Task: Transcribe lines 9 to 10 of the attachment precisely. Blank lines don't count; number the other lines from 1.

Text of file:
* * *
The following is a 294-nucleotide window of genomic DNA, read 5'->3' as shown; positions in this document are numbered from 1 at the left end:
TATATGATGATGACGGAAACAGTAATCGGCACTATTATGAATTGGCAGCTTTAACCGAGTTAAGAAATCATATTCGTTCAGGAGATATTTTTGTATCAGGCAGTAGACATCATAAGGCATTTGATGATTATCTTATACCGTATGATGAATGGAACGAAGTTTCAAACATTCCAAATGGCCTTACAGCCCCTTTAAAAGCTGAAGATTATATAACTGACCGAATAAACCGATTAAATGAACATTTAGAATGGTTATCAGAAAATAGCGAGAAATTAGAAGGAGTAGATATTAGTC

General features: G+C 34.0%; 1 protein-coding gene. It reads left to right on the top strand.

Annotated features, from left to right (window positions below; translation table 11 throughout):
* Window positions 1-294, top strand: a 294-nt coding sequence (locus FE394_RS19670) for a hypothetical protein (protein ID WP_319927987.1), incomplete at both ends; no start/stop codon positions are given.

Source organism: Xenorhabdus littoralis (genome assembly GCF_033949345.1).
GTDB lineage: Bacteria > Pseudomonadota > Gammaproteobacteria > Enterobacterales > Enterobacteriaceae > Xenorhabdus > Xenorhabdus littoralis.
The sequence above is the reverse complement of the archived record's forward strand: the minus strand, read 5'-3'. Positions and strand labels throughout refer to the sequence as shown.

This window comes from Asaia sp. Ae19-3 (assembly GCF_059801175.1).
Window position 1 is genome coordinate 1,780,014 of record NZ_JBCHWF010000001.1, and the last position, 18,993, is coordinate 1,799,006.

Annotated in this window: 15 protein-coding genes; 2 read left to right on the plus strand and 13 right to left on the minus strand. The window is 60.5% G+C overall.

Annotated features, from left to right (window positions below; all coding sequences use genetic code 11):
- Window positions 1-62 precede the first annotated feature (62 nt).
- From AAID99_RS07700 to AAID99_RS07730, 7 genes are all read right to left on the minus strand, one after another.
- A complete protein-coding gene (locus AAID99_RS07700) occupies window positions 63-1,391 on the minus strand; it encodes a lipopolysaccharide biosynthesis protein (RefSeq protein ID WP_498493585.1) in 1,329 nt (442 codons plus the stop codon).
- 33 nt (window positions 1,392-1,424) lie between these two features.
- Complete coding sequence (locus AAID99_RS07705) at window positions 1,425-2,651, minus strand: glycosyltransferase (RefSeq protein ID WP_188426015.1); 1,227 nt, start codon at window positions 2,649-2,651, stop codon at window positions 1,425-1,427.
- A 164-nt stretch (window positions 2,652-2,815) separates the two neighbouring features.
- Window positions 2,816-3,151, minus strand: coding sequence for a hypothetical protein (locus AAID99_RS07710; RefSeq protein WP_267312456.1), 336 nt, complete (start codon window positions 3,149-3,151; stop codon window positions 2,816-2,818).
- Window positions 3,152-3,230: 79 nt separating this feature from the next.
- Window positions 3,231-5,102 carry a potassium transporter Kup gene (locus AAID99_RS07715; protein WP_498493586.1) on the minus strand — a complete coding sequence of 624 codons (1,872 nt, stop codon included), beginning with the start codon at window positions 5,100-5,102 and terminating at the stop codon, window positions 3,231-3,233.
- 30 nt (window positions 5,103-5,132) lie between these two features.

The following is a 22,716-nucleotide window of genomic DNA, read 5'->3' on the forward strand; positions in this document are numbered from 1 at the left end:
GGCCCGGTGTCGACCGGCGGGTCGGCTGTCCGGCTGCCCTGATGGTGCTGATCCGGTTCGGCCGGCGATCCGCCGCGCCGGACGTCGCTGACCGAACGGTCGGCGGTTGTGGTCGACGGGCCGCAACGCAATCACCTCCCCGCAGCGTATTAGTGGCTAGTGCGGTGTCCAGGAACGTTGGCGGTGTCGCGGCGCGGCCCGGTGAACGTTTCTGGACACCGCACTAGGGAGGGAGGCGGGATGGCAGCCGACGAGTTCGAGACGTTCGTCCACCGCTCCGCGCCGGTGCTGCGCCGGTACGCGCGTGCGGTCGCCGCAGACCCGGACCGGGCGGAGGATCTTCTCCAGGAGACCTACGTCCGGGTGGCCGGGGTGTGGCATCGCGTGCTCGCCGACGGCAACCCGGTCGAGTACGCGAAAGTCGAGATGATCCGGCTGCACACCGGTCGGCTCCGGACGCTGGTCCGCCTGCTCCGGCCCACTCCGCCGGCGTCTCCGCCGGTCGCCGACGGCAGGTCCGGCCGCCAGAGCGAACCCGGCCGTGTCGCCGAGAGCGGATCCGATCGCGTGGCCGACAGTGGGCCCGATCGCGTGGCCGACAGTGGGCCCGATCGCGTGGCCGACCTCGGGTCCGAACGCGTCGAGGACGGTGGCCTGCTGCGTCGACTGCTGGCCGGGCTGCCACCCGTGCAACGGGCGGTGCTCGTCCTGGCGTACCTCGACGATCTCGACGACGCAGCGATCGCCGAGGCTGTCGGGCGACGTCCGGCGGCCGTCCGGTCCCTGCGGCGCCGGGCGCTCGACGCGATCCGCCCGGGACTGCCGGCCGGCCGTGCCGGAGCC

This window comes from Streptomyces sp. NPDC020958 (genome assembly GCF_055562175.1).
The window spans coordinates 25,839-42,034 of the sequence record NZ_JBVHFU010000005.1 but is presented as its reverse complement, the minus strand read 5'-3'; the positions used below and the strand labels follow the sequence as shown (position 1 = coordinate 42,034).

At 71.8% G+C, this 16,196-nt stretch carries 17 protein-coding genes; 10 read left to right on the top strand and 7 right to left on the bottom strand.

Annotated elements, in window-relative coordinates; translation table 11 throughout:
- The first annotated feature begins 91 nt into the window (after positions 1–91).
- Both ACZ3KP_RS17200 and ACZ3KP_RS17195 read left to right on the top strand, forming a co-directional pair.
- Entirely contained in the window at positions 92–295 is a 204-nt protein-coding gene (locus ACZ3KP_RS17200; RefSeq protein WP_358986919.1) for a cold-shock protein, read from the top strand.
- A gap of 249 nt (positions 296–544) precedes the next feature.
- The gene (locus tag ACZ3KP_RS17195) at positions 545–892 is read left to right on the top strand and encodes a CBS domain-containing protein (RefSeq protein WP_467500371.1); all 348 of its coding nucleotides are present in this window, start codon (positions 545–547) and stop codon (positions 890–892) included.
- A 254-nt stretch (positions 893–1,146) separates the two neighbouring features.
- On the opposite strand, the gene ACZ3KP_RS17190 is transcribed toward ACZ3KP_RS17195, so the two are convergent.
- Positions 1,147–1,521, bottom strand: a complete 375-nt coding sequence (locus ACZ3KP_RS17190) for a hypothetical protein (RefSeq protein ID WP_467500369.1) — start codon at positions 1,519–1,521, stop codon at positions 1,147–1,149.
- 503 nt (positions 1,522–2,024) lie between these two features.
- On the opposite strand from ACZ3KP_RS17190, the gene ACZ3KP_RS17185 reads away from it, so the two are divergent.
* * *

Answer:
This window comes from Asaia sp. Ae19-3 (assembly GCF_059801175.1).
Window position 1 is genome coordinate 1,780,014 of record NZ_JBCHWF010000001.1, and the last position, 18,993, is coordinate 1,799,006.